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Acceptable Risks

LendingMortgage Credit underwriting has eased over the past year according to an analysis by CoreLogic [1], which compared the underwriting during Q2 2018 with a year earlier.

The analysis found that mortgage credit underwriting had eased for both conventional and Federal Housing Administration (FHA) home purchase loans in this period, with FHA underwriting standards being more relaxed than conventional loans in terms of credit requirements.

In a blog [2], Archana Pradhan, Senior Professional, Economist, Office of the Chief Economist, CoreLogic further analyzed the averages of three key factors in mortgage underwriting—debt-to-income (DTI), loan-to-value (LTV), and credit scores. She also analyzed the trend at the highest risk spectrum—the share of loans with very high DTI and LTV and those with low credit scores.

Based on this analysis, Pradhan wrote that the average DTI for conventional loans had risen steadily since mid-2013 and had started to rise sharply after Fannie Mae raised its DTI ratio level from 45 to 50 percent in July 2017. Between the second quarter of last year and this year, the analysis found that the DTI ratio for conventional loans had risen to almost 37 percent.

The DTI for FHA loans had risen in a similar manner and reached its highest level in 14 years during Q2 at 43 percent, from 42 percent during the same period last year.

"The share of loans with DTI ratio above 45 percent has increased for both the conventional and FHA products. For conventional loans, it rose sharply after Fannie Mae’s move," Pradhan wrote. "The share, holding steady at between 5 percent to 7 percent from early 2012 up to Fannie Mae’s announcement, had reached 20 percent in Q2 2018. Similarly, the share of FHA loans with a DTI ratio above 45 percent had increased to 38 percent in Q2 2018."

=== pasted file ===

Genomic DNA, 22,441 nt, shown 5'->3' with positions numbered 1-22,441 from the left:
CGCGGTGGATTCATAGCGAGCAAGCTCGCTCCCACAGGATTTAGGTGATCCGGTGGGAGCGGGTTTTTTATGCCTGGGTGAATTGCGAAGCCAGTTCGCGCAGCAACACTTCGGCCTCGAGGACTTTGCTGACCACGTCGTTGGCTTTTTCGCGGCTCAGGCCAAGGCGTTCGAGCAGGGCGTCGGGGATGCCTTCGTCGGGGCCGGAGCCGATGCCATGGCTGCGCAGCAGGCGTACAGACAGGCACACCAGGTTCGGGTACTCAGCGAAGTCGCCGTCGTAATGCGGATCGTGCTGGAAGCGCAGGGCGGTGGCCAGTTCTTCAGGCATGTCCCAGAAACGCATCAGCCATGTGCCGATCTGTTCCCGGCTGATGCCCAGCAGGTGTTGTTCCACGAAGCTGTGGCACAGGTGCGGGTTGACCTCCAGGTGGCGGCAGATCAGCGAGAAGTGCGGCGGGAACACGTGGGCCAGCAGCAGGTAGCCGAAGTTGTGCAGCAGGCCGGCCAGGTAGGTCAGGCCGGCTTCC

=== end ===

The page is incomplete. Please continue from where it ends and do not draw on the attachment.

Though the average LTV for FHA loans remained steady at around 96-97 percent, it rose steadily from 76 percent in Q2 2010 to 82 percent in Q2 2o18.

According to Pradhan, Historically, FHA has played a key role in opening access to credit, with the average credit score. for homebuyers with an FHA loan being lower than for those with conventional loans. And while the average credit score for FHA loan borrowers has seen a steady decline from 709 in 2011 to 681 by 2018, those for conventional loan borrowers has remained relatively unchanged within the 758-763 range since 2009. " Looking at the high-risk tail, the share of borrowers with a credit score less than 640 is just 1 percent for conventional loans compared with 18 percent for FHA loans originated in Q2 2018," Pradhan said.